Twice as many women die of stroke than breast cancer every year.
Despite this startling statistic, women are more worried about their risk of getting breast cancer than their stroke risk. What's more, women think stroke is a men's disease. But the truth is more women than men will die from stroke.
One way you can improve your odds for not having a stroke is to learn about the lifestyle changes and medicines that can lower your stroke risk.
Some risk factors are the same for men and women:
- a family history of stroke
- high blood pressure
- high cholesterol
- being overweight
- not exercising
Other risks are unique to women:
- taking birth control pills
- being pregnant; stroke risk increases during a normal pregnancy due to natural changes in the body such as increased blood pressure and stress on the heart
- using Hormone Replacement Therapy (HRT), a combined hormone therapy of progestin and estrogen, to relieve menopausal symptoms
- having a thick waist and high triglyceride (blood fat) level; post-menopausal women with a waist size larger than 35.2 inches and a triglyceride level higher than 128 milligrams per liter may have a five-fold increased risk for stroke
- being a migraine headache sufferer; migraines can increase a woman's stroke risk 3-6 times, and most Americans who suffer migraines are women
Warning signs and symptoms
Just as important as learning how to prevent stroke is knowing how to recognize one, because when a stroke occurs time is of the essence. Immediate medical care is critical to minimize brain damage and disability. Because time lost is brain lost. If an individual experiences any of the following they may be having a stroke and need immediate emergency care:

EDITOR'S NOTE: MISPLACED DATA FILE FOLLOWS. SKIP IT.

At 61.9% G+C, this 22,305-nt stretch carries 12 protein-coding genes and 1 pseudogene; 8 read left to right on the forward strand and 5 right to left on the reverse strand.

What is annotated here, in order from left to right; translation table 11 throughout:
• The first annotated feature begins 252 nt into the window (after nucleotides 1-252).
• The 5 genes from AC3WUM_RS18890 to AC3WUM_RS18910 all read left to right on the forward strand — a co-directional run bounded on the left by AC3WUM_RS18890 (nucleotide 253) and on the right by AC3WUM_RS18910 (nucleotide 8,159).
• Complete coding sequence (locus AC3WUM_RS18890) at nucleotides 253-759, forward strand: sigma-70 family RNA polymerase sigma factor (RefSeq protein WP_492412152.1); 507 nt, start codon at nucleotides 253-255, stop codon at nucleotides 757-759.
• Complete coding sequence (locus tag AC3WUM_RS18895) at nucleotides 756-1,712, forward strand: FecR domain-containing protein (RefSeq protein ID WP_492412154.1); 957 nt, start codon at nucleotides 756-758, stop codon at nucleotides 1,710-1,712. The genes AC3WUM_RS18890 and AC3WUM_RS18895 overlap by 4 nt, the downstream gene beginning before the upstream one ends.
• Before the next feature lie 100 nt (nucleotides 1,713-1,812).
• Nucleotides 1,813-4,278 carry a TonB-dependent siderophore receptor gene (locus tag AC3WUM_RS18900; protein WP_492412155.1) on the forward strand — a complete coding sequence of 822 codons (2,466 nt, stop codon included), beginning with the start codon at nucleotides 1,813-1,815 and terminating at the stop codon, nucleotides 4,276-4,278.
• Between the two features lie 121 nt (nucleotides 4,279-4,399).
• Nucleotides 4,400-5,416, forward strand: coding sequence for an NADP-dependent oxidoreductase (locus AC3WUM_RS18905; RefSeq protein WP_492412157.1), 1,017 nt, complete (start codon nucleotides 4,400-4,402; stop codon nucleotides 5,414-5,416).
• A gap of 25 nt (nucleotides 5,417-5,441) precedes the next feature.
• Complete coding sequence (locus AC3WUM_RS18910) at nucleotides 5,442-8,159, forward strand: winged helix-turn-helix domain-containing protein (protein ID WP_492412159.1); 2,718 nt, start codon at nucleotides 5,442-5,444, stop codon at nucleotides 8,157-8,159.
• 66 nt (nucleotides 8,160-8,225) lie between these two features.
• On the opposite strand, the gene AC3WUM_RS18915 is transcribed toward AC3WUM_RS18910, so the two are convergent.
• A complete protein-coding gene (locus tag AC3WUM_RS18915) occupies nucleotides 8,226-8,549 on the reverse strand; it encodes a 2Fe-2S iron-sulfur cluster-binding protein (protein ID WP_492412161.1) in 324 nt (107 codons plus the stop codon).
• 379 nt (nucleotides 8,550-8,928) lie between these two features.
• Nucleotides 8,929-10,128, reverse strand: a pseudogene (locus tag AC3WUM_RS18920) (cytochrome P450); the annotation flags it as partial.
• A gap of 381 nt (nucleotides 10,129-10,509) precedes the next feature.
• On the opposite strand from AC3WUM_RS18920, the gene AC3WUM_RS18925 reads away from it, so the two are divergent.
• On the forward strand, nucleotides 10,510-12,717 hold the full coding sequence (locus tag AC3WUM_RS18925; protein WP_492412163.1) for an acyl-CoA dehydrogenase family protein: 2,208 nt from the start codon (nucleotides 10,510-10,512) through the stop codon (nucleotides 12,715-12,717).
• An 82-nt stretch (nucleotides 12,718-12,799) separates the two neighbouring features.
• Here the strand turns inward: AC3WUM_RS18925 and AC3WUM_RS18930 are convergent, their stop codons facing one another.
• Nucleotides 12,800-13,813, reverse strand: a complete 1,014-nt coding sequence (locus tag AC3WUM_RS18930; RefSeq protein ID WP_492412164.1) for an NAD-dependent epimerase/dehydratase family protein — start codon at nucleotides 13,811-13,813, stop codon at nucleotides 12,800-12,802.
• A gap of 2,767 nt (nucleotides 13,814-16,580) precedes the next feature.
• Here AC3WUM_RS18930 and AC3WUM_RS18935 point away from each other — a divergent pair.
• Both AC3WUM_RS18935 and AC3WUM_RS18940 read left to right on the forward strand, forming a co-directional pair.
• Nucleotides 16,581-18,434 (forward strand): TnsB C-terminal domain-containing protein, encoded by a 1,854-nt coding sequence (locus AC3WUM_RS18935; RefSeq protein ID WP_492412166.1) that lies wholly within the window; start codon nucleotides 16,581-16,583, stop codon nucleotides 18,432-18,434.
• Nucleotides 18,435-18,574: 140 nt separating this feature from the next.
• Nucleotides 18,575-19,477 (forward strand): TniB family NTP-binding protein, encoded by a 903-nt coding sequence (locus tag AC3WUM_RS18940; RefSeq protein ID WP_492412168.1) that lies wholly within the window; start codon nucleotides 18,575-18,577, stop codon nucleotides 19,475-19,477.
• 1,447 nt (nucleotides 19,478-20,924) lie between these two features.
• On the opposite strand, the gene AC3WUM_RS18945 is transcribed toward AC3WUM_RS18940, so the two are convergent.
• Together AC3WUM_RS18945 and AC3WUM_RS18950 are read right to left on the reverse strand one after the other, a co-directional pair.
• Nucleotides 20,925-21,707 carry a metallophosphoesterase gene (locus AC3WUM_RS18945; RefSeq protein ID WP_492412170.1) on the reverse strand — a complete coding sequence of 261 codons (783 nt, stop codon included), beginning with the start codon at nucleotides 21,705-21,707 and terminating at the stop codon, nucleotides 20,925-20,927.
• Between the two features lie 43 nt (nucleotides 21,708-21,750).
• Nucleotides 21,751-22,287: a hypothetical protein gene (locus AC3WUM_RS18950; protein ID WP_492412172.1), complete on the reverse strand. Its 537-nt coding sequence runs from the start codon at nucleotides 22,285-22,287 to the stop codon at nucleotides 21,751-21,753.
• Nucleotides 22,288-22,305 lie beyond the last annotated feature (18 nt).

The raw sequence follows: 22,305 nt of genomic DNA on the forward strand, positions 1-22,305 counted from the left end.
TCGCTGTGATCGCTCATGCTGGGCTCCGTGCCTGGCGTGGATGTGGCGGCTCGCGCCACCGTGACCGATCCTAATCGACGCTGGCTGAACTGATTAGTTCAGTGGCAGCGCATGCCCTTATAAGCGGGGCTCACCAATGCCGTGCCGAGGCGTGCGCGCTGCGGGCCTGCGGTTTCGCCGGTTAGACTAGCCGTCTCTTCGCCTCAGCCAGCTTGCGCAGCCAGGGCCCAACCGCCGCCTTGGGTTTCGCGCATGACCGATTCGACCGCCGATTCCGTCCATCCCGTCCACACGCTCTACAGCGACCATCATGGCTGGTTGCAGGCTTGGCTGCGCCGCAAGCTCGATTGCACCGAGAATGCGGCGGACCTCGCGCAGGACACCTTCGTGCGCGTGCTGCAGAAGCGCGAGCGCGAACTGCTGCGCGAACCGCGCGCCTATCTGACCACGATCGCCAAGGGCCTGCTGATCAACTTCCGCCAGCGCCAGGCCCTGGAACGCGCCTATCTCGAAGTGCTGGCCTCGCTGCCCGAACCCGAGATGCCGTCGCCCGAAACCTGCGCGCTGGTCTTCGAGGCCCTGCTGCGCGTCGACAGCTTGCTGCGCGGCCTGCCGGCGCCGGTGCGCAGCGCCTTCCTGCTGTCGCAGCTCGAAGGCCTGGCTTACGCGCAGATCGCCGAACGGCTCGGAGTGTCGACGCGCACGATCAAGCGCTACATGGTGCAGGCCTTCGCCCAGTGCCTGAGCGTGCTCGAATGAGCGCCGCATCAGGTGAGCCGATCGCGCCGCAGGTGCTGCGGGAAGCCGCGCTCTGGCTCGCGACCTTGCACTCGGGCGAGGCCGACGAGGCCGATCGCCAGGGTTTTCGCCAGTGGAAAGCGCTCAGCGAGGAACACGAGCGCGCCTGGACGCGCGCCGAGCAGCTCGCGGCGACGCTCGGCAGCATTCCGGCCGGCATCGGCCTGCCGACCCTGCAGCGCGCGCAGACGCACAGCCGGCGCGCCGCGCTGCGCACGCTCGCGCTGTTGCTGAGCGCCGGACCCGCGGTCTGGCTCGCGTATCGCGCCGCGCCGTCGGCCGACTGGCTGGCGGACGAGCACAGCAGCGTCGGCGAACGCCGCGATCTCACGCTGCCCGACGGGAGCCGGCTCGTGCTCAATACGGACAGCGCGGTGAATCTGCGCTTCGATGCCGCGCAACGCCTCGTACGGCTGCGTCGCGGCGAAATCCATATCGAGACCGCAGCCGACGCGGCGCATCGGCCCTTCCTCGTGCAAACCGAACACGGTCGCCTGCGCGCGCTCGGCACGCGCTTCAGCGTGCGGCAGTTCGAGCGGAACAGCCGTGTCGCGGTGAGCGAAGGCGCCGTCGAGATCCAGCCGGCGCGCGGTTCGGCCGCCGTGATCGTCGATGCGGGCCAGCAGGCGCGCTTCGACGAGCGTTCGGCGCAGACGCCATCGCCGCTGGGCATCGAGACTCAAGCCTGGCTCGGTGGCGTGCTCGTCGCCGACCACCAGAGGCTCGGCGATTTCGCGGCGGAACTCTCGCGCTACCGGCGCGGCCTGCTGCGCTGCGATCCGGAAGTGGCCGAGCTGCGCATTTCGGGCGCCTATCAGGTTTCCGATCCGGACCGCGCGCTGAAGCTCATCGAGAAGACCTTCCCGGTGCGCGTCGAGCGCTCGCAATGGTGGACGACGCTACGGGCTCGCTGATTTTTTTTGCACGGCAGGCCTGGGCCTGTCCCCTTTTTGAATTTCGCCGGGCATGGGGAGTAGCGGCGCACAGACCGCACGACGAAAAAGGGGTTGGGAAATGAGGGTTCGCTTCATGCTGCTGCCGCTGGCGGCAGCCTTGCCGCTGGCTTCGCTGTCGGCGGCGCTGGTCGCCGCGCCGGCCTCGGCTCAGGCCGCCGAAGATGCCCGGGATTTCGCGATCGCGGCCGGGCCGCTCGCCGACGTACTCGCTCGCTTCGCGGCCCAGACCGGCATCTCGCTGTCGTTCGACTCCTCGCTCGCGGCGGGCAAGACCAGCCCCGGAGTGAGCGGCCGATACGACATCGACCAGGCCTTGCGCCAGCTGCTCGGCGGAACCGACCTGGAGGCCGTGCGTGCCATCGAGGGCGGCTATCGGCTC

- Sudden numbness or weakness of the face, arm or leg, especially on one side of the body.
- Sudden confusion, trouble speaking or understanding.
- Sudden trouble seeing in one or both eyes.
- Sudden trouble walking, dizziness, loss of balance or coordination.
- Sudden severe headache with no known cause.
Of interest is a 2003 study that documented, reportedly for the first time, a significant difference in the way women and men describe their symptoms while they’re having a stroke. Women were 62 percent more likely than men to say they were feeling sensations not on the list of “traditional” stroke symptoms. In particular, women were more likely to report pain and changes in consciousness or disorientation. They were also generally more likely than men to report non-neurological symptoms like shortness of breath and chest pain. Study researchers say the results may help explain findings from other research showing that women often don’t get stroke treatment as quickly as men .
Neuro Acupuncture Stroke Treatment Cure
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At 2011,I have been diagnosed I have a stroke. My right side of body could not move. My husband send me to The Tole and meet Master Leong to have Stroke Treatment. Master Leong gave me herbal medicine and intensive acupuncture treatment. After 2 weeks, my hand and leg can slowly moved and after one month I can walk by myself without any help. Now I am getting better and better.Candy, 55 years old
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